Jeff Bezos to launch into space race: Can he compete with SpaceX?
Blue Origin, Jeff Bezos's private spaceflight company, steps onto a Cape Canaveral launchpad.
Phelan M. Ebenhack/AP
Cape Canaveral, Fla.
Move over SpaceX and Boeing, you have company in Cape Canaveral.
Jeff Bezos announced Tuesday that he’s moving his space company to Florida.
Blue Origin, the Amazon founder’s company, is taking over a Cape Canaveral launch pad to develop rockets and launch them into space. SpaceX occupies a different launch complex less than a mile away. Boeing has a similar facility just steps away from SpaceX.
Mr. Bezos plans to shoot scientific payloads and people into space. These people could include astronauts, tourists, and the billionaire himself.
The Blue Origin ships to be developed at the Florida site are planned to reach at least to orbital heights of 250 miles.
Blue Origin has already been working on an engine for its New Shepard spaceship. Partnering with United Launch Alliance, ULA, the company was performing tests at a Texas facility previously. The small New Shepard can read about 100 miles above Earth.
More than $200 million will be invested in Blue Origin’s new rocket manufacturing facility.
The move to the Florida launch site brings Blue Origin in closer competition with SpaceX, as well as its ally, ULA.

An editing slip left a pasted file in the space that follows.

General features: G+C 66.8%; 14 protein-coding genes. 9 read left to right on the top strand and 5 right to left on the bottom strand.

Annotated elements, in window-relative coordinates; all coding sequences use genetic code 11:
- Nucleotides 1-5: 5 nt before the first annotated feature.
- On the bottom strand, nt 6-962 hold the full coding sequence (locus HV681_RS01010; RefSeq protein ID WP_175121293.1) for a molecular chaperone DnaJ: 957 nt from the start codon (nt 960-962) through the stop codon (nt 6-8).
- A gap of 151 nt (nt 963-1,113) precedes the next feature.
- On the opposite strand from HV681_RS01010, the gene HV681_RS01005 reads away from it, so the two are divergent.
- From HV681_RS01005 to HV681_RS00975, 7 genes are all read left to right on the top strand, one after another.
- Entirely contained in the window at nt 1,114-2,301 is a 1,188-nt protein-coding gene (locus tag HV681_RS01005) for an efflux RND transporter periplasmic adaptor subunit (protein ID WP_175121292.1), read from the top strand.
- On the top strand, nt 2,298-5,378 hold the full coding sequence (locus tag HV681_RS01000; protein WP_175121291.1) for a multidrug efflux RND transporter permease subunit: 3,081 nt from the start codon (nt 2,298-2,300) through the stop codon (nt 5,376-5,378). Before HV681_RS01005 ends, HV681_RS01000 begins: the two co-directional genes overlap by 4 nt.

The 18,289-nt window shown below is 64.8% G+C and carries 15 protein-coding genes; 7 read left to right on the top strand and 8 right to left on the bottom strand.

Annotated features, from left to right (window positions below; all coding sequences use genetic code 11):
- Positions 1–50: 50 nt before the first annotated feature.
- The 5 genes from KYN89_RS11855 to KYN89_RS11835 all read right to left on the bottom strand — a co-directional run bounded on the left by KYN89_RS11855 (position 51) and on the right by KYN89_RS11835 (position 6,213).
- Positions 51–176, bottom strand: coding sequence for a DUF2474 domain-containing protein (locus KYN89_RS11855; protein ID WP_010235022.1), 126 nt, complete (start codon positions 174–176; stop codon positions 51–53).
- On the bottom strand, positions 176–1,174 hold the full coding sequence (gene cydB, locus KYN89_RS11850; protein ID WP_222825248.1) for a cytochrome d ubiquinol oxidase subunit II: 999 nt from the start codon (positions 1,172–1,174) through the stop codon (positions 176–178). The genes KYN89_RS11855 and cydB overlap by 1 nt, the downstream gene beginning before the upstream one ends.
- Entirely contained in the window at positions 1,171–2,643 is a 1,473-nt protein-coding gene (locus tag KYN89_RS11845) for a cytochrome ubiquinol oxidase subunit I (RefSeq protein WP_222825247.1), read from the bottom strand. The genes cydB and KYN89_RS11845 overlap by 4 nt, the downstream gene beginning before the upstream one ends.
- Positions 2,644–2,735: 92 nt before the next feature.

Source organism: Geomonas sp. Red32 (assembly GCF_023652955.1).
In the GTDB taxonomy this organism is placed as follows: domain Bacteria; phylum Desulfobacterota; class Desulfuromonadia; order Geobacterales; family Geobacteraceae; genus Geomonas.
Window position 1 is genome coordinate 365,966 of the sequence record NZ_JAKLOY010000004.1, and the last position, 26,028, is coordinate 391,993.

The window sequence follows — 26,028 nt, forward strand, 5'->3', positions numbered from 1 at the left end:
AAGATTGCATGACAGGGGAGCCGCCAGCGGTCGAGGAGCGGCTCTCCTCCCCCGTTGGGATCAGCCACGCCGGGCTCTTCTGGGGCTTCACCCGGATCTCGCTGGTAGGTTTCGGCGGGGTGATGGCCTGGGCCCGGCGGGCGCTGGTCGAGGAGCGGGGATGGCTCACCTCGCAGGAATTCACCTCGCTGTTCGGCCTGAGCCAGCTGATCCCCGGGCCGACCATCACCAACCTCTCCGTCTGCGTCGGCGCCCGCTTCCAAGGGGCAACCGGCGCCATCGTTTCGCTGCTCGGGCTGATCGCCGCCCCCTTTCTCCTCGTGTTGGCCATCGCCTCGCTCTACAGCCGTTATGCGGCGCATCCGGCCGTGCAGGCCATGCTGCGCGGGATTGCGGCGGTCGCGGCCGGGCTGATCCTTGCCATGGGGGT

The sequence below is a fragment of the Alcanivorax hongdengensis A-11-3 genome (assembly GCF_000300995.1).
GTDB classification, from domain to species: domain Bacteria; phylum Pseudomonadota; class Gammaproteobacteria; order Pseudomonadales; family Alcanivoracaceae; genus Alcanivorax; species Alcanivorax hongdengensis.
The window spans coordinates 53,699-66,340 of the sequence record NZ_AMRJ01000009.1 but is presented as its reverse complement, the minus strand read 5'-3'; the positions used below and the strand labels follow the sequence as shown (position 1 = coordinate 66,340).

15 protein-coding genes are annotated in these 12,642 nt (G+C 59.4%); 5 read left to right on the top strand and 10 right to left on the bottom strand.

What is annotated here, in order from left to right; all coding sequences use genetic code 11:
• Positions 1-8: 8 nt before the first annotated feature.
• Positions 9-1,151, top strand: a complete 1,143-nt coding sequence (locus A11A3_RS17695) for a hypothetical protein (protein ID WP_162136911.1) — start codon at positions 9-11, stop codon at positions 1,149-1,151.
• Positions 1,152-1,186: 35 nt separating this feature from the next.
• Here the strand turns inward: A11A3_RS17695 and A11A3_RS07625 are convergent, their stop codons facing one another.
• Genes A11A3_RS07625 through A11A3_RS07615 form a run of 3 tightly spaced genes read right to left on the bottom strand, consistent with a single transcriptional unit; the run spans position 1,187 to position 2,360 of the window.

Bezos and SpaceX founder and fellow technology powerhouse Elon Musk are now head-to-head in the space race.
The rival space companies have met before, when both first sought launch space in Cape Canaveral. Soon after SpaceX submitted a bid to use one of the launch pads at NASA’s Kennedy Space Center there, Blue Origin sought to share the complex with their competitor.
But now both companies have their own space in the historical Cape Canaveral. To top it off, although ULA and Blue Origin are ally’s, they are still in competition in the overall space race.
This privatized space race kicked off after NASA shut down their space shuttle program. With no manned-space program, issues arise for astronauts heading for the International Space Station.
As The Christian Science Monitor reported in 2014:
Currently the only way for astronauts to reach even the International Space Station is through Russia. Since the Space Shuttle program shut down in 2011, the Russian space program is the only one in the world capable of manned spaceflight. Each US astronaut heading to the ISS sits in a $71 million seat.
But tensions between the US and Russia over the Ukraine crisis have put into question Russia's relationship with NASA.
When US sanctions threatened that partnership earlier this year, Russian Deputy Prime Minister Dmitry Rogozin didn't hesitate to point out America's reliance on Russian rockets. He took to Twitter, writing, "After analysing the sanctions against our space industry I suggest the US delivers its astronauts to the ISS with a trampoline."
With bouncing to the ISS as a physical impossibility, private companies like Blue Origin, ULA, or SpaceX may be the solution.
This report uses material from the Associated Press and Reuters.